As his pity toward men increased and he entertained the ambition of becoming the instrument of their salvation, he made up his mind to reach them, and to lay bare the truth before them and make it clear for them. He discussed his intention with Asal and asked him if a way could possibly be contrived to reach them. Asal informed him of their deficient nature and how they turn from God. But Hayy could not comprehend that and still hoped to be able to pursue his intention. Asal, too, entertained the ambition that God might, through Hayy, lead into the right path some of his acquaintances, who were initiates and closer to salvation than the others: so he helped him to carry out his design. They resolved to keep close to the seashore without leaving it night or day, till God should please to offer them the opportunity to cross the sea. So they stayed by the shore supplicating and praying to God, the Mighty and Majestic, that He may guide them to the right path in their design (cf. xviii, 10).
It happened, by God's command, that a ship that had lost its course was driven by the winds and the tumultuous waves upon the shore of that island. As the ship drew closer to the land, the people on board saw the two men on shore and made toward them. Asal spoke to them and asked that the two of them be taken along. The (mariners) responded favorably and took them abroad. God sent a fair wind, which in a short time brought the ship to the island they were seeking. There they landed and went into the city. Asal's friends met with him, and he told them the story of Hayy the son of Yaqzan. They flocked around Hayy, showed him great admiration, met with him, and esteemed and venerated him. Asal let Hayy know that this group was superior to all other men in understanding and sagacity; should he prove unable to instruct them, his chances of instructing the multitude were slim. Now the ruler and chief of that island was Salaman, Asal's friend who believed in adhering to the whole body of the community and argued for prohibiting seclusion. Hayy the son of Yaqzan began to teach and to disclose the secrets of wisdom. But no sooner had he gone a little beyond the apparent, and started to describe what they had previously learned to be otherwise, than they began to feel ill at ease in his presence, to feel in their souls an abhorrence for what he told them; and they resented it in their hearts, although in his face they showed that they were pleased, out of respect for his being a stranger as well as for the sake of their friend Asal. Hayy the son of Yaqzan kept entreating them night and day, and kept explaining to them the truth both in private and in public. But this did not produce any effect except to increase their disdain and aversion, despite their love of goodness and their desire for the truth. Nonetheless, because of their deficient natures, they did not pursue the truth in the proper way, nor did they receive it in the proper manner nor call for it at its own doors. On the contrary, they wanted to learn the truth on the authority of other men. So Hayy despaired of reforming them and lost hope in their ability to receive the truth.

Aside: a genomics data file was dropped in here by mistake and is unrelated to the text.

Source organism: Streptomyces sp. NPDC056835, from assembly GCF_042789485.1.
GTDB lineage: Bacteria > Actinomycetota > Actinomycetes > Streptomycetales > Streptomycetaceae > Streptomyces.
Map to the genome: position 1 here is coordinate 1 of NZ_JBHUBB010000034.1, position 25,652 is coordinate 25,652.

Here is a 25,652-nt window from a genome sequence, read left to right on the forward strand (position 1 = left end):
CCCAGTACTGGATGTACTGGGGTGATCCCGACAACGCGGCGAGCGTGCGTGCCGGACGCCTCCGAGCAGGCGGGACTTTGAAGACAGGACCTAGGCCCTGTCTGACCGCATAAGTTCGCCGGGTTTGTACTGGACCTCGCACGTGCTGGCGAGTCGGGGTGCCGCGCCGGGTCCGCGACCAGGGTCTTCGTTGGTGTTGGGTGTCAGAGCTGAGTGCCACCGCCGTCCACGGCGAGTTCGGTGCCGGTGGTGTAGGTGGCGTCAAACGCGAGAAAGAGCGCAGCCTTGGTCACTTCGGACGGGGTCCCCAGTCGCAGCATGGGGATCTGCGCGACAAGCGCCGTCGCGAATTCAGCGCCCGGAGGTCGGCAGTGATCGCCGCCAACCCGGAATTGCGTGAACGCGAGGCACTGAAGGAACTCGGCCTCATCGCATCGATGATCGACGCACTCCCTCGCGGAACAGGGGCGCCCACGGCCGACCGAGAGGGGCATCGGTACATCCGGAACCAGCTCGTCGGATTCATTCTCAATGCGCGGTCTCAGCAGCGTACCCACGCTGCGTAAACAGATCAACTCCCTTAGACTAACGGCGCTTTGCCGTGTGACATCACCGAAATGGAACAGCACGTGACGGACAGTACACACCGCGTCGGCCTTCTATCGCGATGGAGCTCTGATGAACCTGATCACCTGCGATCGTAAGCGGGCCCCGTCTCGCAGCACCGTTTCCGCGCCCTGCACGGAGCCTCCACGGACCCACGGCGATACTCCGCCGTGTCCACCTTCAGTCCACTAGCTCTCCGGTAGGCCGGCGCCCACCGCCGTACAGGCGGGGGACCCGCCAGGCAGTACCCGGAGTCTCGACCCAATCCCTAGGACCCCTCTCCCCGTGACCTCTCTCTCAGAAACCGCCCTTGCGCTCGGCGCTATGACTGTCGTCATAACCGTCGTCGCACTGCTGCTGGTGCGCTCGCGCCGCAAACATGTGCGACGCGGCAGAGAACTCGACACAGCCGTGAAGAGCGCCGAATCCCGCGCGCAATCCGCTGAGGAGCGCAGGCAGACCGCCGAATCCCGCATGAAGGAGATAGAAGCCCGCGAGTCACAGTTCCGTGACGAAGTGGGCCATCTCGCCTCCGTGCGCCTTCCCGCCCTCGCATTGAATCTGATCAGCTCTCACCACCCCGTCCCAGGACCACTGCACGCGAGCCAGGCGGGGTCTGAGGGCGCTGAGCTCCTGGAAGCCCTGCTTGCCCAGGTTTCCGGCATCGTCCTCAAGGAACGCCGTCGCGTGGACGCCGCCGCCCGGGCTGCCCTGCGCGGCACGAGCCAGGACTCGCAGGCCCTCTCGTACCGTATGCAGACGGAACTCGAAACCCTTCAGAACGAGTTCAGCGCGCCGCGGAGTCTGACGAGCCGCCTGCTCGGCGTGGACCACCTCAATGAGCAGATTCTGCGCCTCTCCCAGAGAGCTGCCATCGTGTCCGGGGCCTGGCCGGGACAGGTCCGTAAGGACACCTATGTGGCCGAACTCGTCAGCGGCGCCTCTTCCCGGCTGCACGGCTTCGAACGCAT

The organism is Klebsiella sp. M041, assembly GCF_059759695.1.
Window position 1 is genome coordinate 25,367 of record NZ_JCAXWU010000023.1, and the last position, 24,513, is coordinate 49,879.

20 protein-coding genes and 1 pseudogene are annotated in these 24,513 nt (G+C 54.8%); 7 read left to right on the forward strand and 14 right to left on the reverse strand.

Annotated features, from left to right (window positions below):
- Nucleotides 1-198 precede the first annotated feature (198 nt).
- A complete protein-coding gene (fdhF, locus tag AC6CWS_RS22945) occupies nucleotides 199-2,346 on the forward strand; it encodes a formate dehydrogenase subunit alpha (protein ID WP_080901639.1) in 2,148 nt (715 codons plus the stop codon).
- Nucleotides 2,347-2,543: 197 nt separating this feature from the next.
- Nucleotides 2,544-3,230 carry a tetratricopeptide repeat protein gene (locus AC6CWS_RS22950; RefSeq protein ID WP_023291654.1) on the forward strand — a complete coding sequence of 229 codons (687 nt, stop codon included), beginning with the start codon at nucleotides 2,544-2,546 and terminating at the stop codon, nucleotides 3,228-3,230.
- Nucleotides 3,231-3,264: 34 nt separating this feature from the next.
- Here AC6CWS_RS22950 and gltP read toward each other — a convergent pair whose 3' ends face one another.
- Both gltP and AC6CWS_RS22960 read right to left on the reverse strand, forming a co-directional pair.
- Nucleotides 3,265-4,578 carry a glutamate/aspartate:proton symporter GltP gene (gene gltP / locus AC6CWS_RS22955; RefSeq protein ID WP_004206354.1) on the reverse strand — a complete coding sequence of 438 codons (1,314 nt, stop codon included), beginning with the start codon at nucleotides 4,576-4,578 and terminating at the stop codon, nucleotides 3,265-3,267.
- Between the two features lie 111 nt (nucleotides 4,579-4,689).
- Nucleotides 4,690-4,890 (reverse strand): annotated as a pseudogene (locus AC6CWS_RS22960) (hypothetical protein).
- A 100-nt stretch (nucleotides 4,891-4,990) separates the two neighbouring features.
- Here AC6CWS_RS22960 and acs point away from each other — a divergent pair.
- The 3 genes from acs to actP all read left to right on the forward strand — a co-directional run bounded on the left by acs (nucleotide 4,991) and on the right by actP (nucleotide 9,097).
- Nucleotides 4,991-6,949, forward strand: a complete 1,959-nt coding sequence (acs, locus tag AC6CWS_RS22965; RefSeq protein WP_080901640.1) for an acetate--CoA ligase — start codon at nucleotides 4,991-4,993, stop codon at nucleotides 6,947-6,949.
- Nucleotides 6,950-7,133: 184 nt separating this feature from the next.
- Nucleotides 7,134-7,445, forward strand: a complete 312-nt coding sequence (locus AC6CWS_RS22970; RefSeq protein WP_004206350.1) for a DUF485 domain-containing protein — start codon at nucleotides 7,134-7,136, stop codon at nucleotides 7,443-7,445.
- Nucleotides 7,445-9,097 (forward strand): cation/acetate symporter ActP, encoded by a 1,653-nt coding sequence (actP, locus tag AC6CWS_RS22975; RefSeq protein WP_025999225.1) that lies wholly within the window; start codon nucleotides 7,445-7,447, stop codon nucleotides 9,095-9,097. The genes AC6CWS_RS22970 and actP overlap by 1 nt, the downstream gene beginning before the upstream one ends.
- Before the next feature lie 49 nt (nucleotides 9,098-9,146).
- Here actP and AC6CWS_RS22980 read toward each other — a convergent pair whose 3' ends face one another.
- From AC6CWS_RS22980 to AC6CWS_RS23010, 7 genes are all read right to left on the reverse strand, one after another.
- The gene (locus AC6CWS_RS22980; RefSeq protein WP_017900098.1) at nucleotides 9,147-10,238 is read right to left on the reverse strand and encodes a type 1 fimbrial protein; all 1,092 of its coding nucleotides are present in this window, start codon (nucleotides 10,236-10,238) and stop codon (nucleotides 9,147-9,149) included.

Examining afterwards the different categories of men, he found that each party was rejoicing in what it had (xxiii, 53; xxx, 32), taking their caprice to be their god (cf. xxv, 43) and worshipping their desires. They were fighting desperately to collect the crumbs of this world, and they were absorbed in amassing (wealth) until the day they reached their graves (cf. cii, 1 2). All good advice is lost upon them, and kind words have no effect. Discussion only makes them more obstinate; and as for wisdom, there is no way they could acquire it, neither have they any portion of it. They were submerged in ignorance, and what they were earning has rusted upon their hearts (1xxxiii, 14). God has set a seal on their hearts and their hearing and on their eyes is a covering, and there awaits them a mighty chastisement (ii, 7). When he saw the pavilion of punishment surrounding them and the darkness of the veils covering them– all of them, except a few, do not take seriously anything but the worldly aspects of their religion; they disregard the observance of its practices regardless of their easiness, and they sold it for a small price (cf. iii, 187); commerce did divert them from the remembrance of God, the Exalted, and they had no fear of a day when hearts and eyes shall be turned about (cf. x, 37)– it became clear to him, indeed he was absolutely sure, that it was impossible to address them by way of unveiling (the pure truth), and that to enjoin upon them any works beyond the measure (laid down by their messenger) was not expedient; and further, that the greatest benefit the multiple could get from the religious Law concerned their mundane life alone, so that they might live forthrightly and no man trespass the private property of the others. Only the exceptional and the rare among them would attain the happiness of the hereafter, namely the one who desires the tillage of the hereafter, and strives after it as he should– being a believer (cf. xvii, 197). As for him who is impious, and prefers the life of this world, then surely hell is his abode (Ixxix, 37 39). What weariness can be greater, or what misery more overwhelming than that of the one who, if you examined his activities from the moment he wakes up till the time he goes to sleep, you would find does nothing but seek after one or another of the vile sensible things: riches to collect, pleasures to partake of, lusts to satisfy, a rage for which he seeks relief, glory to obtain, or practice commended by the religious Law with which to make a vain glorious show or defend his own neck. All these things are darkness upon darkness in a deep sea (cf. xxiv, 40), and, there is not one of you, but he shall go down to it, that for thy Lord is a thing decreed, determined (xix, 71).